The Old Man of the Ocmulgee
November was two years ago when me and Grandpa went huntin'. He rents this place on the Ocmulgee right close to Abbeville on the north side of town.
I 'member it bein' kinda cold but it weren't overcast or nothin' like that. We was gonna go that mornin' but somethin' came up.
When we got there, we loaded up the Gator and went out to the feed plots. We had turnips and mustards growin' there. We had a feeder there, too. Just a raised trough, really. We poured a bunch of corn in there and went to my hide.
A lot of people 'round here hunt in tree stands. I got me a hide that sits on the ground. Grandpa don't want me havin' to climb no tree. I'm his only granddaughter and he don't want me gettin' hurt.
My hide sits right in the edge of the woods. We got a track runnin' on either side. 'Bout 10 yards wide and maybe 150 yards both ways.
Grandpa dropped me and my rifle off. He made sure I had two clips of ammo before he left. He told me to call if I was needin' anything. We had some walkies and ear pieces so we could talk. His spot was 'bout a quarter mile away.
I opened my windows and sat down to eat me some jerky while I was waitin' for dusk. I pulled my rifle outta the case. It was a Savage .308. Them things got some kick but they'll take down a buck at 300 yards.
I oiled my bolt and cleaned the lens on my scope. I was ready.
I throwed up my rifle and checked the lanes. Nothin' on the left. Nothin' on the right. So I just sat right there and started mullin' over stuff and listenin'. Does got a soft moan. Bucks grunt.
Then all of a sudden it was dead quiet. Wasn't no squirrels scamperin'. No birds was chirpin'. Seemed like the breeze in the top of the pines done stopped, too.
Quiet in the woods usually ain't a good thing. Means they's somethin' comin' up: lost hunter, black bear, coyotes, maybe a panther.
I done seen a bunch of black bear down here on the river. They ain't nothin' to be worried 'bout. You can just yell at them and they go runnin' off. I ain't never seen a panther, but I heard them. Sound kinda like a woman screamin' in the woods. It's kinda freaky. Barred owls too. They sound like monkeys.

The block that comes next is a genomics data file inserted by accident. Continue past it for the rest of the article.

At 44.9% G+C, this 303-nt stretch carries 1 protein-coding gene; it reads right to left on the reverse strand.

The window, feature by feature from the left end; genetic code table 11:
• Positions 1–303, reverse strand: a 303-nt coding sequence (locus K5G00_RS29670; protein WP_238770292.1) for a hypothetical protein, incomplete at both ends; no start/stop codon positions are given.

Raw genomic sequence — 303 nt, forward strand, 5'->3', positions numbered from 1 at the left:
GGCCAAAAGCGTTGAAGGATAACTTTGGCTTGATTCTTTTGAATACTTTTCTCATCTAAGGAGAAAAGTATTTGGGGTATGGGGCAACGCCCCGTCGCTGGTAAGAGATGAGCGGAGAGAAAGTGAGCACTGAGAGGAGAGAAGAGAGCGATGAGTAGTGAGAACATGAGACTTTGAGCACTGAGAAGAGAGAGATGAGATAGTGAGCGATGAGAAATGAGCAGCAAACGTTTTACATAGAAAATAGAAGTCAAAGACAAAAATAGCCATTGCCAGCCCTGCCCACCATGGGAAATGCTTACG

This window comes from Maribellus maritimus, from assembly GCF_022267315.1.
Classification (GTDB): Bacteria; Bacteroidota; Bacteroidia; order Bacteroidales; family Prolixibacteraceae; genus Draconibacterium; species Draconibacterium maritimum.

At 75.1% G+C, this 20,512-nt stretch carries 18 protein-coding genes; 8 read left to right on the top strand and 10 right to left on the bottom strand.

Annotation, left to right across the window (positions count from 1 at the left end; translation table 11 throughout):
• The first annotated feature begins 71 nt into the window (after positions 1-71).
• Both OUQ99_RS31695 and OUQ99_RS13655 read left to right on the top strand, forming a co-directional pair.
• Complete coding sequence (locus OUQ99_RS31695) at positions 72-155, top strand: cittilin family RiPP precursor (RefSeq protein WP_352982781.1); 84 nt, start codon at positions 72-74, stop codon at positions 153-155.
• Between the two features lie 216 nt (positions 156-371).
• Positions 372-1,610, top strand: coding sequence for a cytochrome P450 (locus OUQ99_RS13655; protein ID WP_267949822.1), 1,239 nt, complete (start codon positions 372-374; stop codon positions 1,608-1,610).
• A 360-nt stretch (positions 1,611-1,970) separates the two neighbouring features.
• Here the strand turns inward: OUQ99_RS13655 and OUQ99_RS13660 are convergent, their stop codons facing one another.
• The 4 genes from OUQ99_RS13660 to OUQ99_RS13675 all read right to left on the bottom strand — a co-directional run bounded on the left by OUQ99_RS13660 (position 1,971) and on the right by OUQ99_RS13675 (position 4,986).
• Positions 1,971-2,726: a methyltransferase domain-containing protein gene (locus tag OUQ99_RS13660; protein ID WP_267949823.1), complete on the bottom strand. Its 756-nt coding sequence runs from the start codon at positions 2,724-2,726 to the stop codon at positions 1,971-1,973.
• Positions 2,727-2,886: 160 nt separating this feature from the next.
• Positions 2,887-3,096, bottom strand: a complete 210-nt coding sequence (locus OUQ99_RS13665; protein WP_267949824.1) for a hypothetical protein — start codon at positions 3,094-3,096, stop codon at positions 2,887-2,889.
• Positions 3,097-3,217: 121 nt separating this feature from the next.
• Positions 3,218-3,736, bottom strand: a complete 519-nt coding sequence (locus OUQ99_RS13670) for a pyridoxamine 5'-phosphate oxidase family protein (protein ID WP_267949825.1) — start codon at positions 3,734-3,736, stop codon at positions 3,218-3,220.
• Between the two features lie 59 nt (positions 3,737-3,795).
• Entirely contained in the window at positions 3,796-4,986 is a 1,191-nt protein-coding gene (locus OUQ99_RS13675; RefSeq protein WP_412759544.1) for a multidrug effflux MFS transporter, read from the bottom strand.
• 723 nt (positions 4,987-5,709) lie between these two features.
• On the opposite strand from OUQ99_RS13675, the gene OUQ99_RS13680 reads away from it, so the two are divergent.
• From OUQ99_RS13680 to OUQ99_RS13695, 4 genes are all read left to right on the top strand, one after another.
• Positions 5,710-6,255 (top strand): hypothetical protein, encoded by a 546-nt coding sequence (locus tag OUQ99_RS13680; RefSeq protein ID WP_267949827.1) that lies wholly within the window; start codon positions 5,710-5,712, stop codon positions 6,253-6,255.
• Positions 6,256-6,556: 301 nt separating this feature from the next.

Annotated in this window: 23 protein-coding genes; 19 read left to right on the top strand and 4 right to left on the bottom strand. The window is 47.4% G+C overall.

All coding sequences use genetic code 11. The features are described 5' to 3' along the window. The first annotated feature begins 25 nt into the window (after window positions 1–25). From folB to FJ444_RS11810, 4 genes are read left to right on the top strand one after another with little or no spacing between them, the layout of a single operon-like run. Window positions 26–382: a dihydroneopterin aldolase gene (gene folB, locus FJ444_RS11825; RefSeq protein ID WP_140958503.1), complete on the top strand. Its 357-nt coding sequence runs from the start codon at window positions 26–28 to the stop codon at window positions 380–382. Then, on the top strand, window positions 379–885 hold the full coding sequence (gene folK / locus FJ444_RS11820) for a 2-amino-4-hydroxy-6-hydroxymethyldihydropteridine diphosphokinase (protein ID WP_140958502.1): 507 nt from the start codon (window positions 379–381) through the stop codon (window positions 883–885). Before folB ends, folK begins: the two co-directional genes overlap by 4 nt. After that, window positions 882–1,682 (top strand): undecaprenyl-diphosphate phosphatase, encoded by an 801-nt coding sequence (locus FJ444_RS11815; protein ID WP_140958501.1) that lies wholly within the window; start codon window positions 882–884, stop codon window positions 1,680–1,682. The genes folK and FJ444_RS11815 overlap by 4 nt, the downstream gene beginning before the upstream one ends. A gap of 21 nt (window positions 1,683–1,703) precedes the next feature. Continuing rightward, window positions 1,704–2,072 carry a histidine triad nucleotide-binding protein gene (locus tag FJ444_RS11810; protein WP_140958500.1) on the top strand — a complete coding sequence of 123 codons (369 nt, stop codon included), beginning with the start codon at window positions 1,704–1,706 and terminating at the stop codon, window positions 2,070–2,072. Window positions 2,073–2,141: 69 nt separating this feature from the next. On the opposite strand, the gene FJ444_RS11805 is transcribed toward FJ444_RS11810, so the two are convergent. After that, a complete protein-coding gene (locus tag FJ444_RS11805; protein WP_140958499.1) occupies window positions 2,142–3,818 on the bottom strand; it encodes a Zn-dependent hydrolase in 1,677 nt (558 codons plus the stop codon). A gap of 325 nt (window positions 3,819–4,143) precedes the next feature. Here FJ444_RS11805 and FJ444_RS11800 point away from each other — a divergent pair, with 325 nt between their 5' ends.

I waited to see what I could see.
I seen somethin' movin' outta the corner of my eye. I looked over toward the feeder and seen some guy step outta the woods. He grabbed a handful of corn and stooped down behind a tree. I though 'bout yellin' at him. Tell him he was messin' up my huntin'.
Then he stepped out again. Grabbed another handful of corn. He put it up to his mouth and started eatin' before he stepped back behind the tree.
This guy wasn't wearin' any orange. Was he when I seen him before? That happened so quick I couldn't remember. Maybe he took it off. That's a good way to get shot in the woods. Somebody's gonna think he's a deer or somethin'.
He stepped out again and grabbed more corn. He ain't go no gun neither. That's just crazy.
The fourth time he stepped out, the hair stood up on the back of my neck. This ain't no guy.
I pulled my rifle up slow so I could look through my scope and get a better look. He must of seen me move 'cause he looked dead at me. Through my scope he looked like he was ten feet from me.
He was starin' at me starin' at him. Black eyes. Dark brown skin. Black hair. This sure ain't no man.
He reached over and got more corn and headed off in the woods.
I got on the walkie and called Grandpa. Told him I needed to leave 'cause I was havin' woman issues. He came right on.
I never did tell Grandpa what I seen 'cause he wouldn't believe me anyway.
I ain't been back in the woods since.